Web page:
A young millionaire named Haywood Van Plushvelt strolled out of his family's summer residence and walked down into the village. He encountered a boy named "Smoky" Dodson, who was dressed in ragged clothes and carrying a baseball bat.
Haywood asked Smoky if he was going to play ball, to which Smoky replied sarcastically. The two boys exchanged insults, with Haywood calling Smoky a ragamuffin and Smoky mocking Haywood's wealth and fancy clothes.
The argument escalated into a physical fight that lasted for over an hour. The boys used various tactics, such as throwing sand and soil at each other and pounding each other's heads against the ground. Eventually, they both grew tired and stopped fighting. Haywood asked Smoky again if he was going to play ball, and Smoky admitted that he was the captain of a local team.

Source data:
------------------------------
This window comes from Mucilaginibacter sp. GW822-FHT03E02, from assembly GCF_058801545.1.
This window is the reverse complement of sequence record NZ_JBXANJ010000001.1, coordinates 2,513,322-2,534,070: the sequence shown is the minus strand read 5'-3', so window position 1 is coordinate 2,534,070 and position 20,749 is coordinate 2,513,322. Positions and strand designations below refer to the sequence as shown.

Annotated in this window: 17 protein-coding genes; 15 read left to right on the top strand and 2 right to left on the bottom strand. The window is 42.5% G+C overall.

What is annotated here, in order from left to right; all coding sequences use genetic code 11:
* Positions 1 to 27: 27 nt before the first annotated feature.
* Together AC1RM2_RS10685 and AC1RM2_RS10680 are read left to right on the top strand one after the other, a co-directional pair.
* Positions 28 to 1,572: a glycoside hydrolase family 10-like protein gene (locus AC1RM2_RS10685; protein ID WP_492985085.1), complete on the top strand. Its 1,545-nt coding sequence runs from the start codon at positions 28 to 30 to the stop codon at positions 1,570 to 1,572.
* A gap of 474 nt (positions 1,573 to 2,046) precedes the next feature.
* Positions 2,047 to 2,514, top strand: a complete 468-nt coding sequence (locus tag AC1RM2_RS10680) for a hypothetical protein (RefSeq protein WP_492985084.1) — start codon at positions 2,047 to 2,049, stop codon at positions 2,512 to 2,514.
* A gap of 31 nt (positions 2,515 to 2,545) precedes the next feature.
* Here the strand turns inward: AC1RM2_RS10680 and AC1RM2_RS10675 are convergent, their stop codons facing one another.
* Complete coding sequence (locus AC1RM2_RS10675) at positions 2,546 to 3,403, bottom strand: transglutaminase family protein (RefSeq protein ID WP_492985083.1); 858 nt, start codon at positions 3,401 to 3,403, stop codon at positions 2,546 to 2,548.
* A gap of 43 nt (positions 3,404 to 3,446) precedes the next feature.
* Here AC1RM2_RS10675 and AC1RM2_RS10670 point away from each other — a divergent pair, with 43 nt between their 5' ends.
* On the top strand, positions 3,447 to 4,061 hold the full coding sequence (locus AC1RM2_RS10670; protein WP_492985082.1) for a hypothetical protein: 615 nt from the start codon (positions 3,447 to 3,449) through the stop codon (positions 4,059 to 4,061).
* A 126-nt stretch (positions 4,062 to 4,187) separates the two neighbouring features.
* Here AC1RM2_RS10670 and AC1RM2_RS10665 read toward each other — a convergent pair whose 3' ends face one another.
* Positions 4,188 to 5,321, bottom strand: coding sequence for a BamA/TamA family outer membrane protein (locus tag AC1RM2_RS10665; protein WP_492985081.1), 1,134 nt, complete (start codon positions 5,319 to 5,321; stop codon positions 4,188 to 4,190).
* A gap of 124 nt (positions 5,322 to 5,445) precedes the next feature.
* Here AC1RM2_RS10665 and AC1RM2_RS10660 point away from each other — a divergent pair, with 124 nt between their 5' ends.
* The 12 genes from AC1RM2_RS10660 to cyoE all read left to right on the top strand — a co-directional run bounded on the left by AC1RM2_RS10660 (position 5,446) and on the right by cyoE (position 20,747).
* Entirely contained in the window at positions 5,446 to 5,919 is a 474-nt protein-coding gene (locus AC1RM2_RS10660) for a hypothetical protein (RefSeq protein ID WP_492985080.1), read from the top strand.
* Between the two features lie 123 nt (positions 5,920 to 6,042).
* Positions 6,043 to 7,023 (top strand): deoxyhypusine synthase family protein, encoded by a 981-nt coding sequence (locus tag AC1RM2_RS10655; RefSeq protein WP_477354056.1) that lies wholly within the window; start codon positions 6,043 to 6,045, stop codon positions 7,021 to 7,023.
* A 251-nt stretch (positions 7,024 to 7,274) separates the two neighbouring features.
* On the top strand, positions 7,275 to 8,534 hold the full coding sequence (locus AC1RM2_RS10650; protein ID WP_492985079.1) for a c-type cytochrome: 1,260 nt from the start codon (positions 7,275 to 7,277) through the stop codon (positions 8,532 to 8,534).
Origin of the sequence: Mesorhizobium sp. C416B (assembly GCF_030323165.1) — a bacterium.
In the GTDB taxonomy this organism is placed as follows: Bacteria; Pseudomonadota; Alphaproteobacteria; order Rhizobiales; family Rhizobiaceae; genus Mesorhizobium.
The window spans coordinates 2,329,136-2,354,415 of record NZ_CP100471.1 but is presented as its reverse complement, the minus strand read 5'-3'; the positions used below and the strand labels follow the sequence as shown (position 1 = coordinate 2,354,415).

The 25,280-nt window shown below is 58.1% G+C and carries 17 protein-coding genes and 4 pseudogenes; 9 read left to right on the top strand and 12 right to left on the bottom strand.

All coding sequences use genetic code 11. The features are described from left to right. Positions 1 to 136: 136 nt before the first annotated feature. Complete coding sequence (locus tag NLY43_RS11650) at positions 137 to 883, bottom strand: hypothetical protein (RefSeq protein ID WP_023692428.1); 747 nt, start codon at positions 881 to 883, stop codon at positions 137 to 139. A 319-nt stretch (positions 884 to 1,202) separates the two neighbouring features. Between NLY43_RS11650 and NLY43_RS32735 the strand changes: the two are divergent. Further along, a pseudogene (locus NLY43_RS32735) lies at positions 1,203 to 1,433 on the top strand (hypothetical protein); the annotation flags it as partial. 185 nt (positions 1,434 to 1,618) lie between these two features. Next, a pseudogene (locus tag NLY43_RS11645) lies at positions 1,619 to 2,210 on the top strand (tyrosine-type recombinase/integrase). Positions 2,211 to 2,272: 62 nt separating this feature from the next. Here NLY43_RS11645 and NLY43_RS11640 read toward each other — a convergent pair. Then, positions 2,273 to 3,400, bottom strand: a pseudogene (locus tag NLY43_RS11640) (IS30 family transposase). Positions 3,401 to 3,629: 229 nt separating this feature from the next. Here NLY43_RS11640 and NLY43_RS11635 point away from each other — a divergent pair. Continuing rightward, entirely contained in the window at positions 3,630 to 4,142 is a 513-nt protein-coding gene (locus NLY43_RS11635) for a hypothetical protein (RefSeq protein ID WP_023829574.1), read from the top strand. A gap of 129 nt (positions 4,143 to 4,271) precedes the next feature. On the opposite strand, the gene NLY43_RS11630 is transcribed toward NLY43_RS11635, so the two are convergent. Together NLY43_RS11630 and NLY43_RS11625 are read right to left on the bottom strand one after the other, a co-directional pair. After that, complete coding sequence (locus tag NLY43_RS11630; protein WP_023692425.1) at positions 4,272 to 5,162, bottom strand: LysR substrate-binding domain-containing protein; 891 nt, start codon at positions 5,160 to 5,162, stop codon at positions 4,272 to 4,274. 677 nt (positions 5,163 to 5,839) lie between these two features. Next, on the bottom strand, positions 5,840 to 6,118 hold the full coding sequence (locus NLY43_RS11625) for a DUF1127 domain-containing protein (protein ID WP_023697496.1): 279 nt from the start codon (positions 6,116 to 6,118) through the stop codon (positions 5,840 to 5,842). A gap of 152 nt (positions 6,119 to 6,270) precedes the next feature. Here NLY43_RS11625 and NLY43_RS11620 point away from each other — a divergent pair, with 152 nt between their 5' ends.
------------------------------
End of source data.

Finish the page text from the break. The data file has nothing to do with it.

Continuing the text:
I guess I didn’t mean to say you were ragged. But you are dirty, you know.
Haywood expressed his desire to learn how to play baseball, and Smoky invited him to join their practice game.
I’d like it bully. I’ve always wanted to play baseball.
The news of Haywood Van Plushvelt playing baseball with the village youths created a sensation among the upper class. Reporters and photographers flocked to the island, and the event was hailed as a sign of the universal brotherhood of man. One day, a sociologist pointed out Haywood on the baseball field, dressed in ragged clothes similar to Smoky's. Meanwhile, Smoky sat on a bench, dressed in a neat suit and looking like a young gentleman. The sociologist's friend laughed at the irony of the situation, suggesting that things were not progressing as they should be, but rather running in circles.